OBSTACLES/PROTRUDING OBJECTS:  Small rocks, but also large and difficult rocks at the point where the trail goes down to the meadow.


GATE WIDTH:  You can walk around the gate. The gate prevents motorized access.

STEPS: None.


SHADE: Trees shade the portion of the road accessed.


TRAFFIC LEVEL: We saw no other persons during our assessment.

CONNECTING TRAILS: You can go all the way to Ponderosa Campground or take the remaining portion of the trail to the headquarters.

The green crab spider, sometimes called the Foliage Flower Spider, on a daisy.

ECOSYSTEM: A secondary mixed conifer forest burned by the 1977 La Mesa Fire and the 2000 Cerro Grande Fire. Many Ponderosa pines showed scorching at the base. Some trees had fallen. Plots were set up along the upper road by Foxx in the La Mesa study and information can be found in summaries of that study. The area had been reseeded by Sheep Fescue (not native to the area) and it took over a large area. From my studies, I believe transplanting non-natives is not a good idea after fire. Erosion will happen before the plant matures.

Apache Spring is one of a number of small springs lying at the zone of contact between the dacite core of the Jemez Mountains and the overlying welded tuff. The spring once served cattle and sheep drives from the Espanola Valley to the summer pastures in the Valles Caldera.

In 1935-1937, a CCC project, the spring was encased in concrete.  The Spring is located in a small canyon.  (ref. Hoard, D. A Guide to Bandelier National Monument. 1989)

According to Keegan, this is also a bird banding site.

COMMENTS: Keegan continued on, but I perched on my Rollator Walker and enjoyed the breeze and sounds. I found a small spider the size of a pin-head on a plant that makes me wonder, and I’d like to find out all about him. He is a green crab spider!  Sometimes he is called the flower foliage spider. His long legs move, like a crab, in all directions.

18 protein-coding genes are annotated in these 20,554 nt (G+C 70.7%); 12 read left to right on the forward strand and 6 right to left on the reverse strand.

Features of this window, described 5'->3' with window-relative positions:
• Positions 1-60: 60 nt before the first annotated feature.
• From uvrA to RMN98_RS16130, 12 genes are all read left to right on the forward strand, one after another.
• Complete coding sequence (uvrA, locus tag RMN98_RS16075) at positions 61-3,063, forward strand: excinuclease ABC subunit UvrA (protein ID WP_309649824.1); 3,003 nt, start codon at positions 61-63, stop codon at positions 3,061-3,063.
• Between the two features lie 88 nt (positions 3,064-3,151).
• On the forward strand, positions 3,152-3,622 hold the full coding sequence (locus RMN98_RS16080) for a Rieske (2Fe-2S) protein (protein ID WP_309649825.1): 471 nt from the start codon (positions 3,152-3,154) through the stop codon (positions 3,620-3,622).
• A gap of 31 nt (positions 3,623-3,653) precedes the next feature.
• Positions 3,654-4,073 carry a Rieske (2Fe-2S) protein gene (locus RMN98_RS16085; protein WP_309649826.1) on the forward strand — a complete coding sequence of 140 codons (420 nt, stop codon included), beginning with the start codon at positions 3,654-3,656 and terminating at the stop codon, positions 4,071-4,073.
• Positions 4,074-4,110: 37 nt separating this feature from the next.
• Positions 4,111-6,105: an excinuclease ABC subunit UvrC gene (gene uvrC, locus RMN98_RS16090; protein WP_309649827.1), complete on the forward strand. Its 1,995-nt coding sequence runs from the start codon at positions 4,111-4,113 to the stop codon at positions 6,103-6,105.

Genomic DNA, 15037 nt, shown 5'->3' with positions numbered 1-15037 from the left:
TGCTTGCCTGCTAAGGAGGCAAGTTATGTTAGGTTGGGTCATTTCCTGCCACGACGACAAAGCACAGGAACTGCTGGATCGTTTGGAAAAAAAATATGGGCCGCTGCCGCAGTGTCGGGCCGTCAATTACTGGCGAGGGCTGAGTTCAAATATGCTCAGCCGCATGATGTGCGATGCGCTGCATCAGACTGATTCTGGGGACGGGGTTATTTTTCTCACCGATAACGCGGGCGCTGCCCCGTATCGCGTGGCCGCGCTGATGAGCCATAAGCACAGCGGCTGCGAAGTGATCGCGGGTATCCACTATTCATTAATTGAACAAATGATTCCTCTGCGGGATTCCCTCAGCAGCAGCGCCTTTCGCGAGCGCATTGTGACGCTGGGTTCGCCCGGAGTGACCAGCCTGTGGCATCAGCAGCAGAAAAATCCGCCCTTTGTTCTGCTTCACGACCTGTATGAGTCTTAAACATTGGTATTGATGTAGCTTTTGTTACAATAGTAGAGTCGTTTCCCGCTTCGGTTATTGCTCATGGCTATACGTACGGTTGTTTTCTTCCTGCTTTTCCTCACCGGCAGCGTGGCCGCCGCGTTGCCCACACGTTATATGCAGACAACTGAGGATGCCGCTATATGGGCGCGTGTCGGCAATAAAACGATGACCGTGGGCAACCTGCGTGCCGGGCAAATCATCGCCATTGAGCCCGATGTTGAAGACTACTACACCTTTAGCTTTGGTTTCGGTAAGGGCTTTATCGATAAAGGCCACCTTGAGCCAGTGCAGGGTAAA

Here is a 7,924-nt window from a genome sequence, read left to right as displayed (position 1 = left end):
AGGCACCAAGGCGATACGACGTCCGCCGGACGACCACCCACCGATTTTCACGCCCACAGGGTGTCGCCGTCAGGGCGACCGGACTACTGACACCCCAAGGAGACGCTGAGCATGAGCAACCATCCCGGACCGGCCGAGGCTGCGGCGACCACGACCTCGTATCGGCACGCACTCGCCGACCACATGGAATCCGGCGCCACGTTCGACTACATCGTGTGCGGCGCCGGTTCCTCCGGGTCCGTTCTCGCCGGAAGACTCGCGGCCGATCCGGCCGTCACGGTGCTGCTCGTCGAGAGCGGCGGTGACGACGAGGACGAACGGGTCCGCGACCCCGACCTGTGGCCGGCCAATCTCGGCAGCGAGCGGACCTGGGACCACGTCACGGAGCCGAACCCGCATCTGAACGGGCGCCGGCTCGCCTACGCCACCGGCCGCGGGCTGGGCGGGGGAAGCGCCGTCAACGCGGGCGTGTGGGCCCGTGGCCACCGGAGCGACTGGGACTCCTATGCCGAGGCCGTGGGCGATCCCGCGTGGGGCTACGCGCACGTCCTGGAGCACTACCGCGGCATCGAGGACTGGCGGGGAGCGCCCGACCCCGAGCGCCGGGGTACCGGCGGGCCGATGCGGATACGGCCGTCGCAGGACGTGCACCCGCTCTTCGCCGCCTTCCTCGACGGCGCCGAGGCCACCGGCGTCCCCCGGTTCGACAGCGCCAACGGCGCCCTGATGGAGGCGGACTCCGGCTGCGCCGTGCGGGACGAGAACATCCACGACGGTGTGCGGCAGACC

Map of the trail to Ponderosa Campground. (www.alltrails.com)


The following references have been used in these observations:

Harrington, Cindy, 2017, “What Exactly is an Accessible Trail?”, http://barrierfreetravels.com/2017/07/what-exactly-is-an-accessible-trail/. Accessed May 9, 2022.

“Access Considerations for Birding Locations, https://www.birdability.org/access-considerations. Accessed April 14, 2022.

Forest Service, U.S. Department of Agriculture, “Accessibility Resources”, https://fs.usda.gov/managing-land/national-forests-grasslands/accessaability/resources. Accessed April 14, 2022.

Laws, John Muir, “John Muir Laws, Nature Stewardship Through Science, Education and Art”, https://johnmuirlaws.com/deep-observation/. Accessed April 14, 2022.

Hoard, Dorothy, Los Alamos Outdoors, Los Alamos Historical Society, 1993.

Hoard, Dorothy, A Guide to Bandelier National Monument, Los Alamos Historical Society, 1989.

Rae, Coco, Hiking Trails in Valles Caldera National Preserve, University of New Mexico Press, 2020.


The vision of the Los Alamos Nature Center is that being in nature is for everybody: adults, children, able bodied individuals or people with disabilities. This blog is presented here so an individual can make decisions for themselves as to the appropriateness of an individual trail. The items reviewed are at the suggestion of the Birdability.org.

Scroll to Top